Bombardier's CS300 has successfully completed it maiden flight, giving a much needed to boost to the CSeries programme.
The CS300 airliner spent nearly five hours in the air before returning to Montreal-Mirabel International Airport. It reached an altitude of 41,000 feet (12,500 metres) and a speed of 255 knots (470 km/h).
Capt. Andris (Andy) Litavniks, who was the co-pilot on the historic maiden flight of the smaller CS100 model on September 16, 2013, was pilot-in-command on today's milestone flight. Capt. Litavniks was assisted by co-pilot Christophe Marchand and flight test engineers Anthony Dunne and Mark Metivet.
"It was an absolute privilege to fly the first flight of the CS300 airliner and I'm absolutely ecstatic with how well it handled. It's a pilot's aircraft and handled exactly as predicted by simulation," said Capt. Litavniks. "Pilots will find it easy to transition from the CS100 to the CS300 aircraft or vice versa, which will greatly reduce training costs for operators using both models."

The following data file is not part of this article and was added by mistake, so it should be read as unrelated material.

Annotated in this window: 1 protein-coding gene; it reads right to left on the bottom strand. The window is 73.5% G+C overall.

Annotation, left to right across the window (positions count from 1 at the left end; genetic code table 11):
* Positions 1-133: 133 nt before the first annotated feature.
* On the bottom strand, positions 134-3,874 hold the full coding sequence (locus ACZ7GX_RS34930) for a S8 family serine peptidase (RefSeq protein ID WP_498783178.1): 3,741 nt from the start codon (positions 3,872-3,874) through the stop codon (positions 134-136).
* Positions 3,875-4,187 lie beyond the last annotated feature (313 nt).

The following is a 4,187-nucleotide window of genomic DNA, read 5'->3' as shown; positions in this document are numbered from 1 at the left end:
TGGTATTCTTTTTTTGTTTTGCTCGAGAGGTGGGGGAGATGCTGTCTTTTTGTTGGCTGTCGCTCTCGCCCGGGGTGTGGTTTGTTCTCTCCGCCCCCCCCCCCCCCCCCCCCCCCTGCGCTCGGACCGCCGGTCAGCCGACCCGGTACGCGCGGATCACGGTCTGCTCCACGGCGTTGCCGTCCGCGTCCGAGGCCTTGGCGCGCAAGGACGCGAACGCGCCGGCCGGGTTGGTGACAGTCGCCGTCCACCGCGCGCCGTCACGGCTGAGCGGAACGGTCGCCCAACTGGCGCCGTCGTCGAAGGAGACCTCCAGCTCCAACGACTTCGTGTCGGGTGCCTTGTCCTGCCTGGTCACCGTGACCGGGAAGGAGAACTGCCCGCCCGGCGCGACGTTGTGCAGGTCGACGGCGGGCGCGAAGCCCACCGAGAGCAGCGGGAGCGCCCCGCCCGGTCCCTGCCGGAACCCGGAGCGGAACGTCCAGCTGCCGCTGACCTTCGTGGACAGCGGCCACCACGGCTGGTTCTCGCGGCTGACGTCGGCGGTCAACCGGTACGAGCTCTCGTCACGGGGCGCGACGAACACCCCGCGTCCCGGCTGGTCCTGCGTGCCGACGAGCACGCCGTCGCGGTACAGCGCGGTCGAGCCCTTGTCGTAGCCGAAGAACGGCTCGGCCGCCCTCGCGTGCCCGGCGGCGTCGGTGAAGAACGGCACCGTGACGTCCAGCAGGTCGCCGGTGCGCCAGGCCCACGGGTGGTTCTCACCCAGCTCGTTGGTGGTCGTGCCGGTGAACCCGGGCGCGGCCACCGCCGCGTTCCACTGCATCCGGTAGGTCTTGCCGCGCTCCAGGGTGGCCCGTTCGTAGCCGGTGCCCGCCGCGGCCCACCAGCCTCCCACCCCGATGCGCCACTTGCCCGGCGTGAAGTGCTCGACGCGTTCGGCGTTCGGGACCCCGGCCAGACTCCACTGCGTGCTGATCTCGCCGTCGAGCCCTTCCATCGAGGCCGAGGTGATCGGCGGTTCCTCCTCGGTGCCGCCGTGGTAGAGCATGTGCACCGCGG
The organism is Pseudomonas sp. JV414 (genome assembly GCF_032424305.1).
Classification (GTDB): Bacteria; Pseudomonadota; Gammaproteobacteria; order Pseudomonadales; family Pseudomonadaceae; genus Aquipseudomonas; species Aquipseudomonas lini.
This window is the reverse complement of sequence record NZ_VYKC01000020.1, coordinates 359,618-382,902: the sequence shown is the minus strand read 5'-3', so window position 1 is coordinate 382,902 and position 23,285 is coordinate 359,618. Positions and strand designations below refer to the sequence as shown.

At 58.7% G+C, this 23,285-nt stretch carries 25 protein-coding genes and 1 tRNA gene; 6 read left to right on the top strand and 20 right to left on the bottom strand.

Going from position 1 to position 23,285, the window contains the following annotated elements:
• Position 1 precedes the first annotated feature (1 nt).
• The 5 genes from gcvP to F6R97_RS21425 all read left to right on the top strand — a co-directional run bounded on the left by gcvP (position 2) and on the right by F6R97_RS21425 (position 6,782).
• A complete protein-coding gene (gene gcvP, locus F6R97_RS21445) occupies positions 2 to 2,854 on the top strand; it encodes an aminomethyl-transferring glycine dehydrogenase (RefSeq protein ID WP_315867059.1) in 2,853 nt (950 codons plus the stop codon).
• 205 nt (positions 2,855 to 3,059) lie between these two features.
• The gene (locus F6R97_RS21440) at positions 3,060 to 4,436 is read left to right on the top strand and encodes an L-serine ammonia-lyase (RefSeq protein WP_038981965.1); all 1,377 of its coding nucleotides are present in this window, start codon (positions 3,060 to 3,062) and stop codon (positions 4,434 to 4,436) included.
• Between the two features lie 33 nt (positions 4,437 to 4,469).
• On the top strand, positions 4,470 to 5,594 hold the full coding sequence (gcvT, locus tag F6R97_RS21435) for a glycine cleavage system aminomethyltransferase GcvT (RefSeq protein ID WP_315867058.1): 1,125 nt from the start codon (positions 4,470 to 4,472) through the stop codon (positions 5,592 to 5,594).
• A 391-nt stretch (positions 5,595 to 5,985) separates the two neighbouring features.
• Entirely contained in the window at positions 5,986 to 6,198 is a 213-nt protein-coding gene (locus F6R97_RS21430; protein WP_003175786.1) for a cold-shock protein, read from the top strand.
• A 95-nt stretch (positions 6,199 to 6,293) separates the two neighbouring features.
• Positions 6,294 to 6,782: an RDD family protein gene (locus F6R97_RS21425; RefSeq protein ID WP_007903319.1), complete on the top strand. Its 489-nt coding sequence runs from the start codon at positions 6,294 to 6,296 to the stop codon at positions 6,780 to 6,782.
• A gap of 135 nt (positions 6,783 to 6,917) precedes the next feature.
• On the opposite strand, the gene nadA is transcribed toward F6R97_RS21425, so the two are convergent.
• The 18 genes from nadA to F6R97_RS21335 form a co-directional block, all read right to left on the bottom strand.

"Our CSeries aircraft programme is progressing well, with results from testing as expected or better. The CS300 airliner will now join the five CS100 aircraft flight test vehicles that have amassed more than 1,000 flight test hours to date," said Rob Dewar, vice president, CSeries Programme. "We are confident the CS100 aircraft will be certified in the second half of 2015, followed closely by entry-into-service. The CS300 airliner is expected to follow about six months later."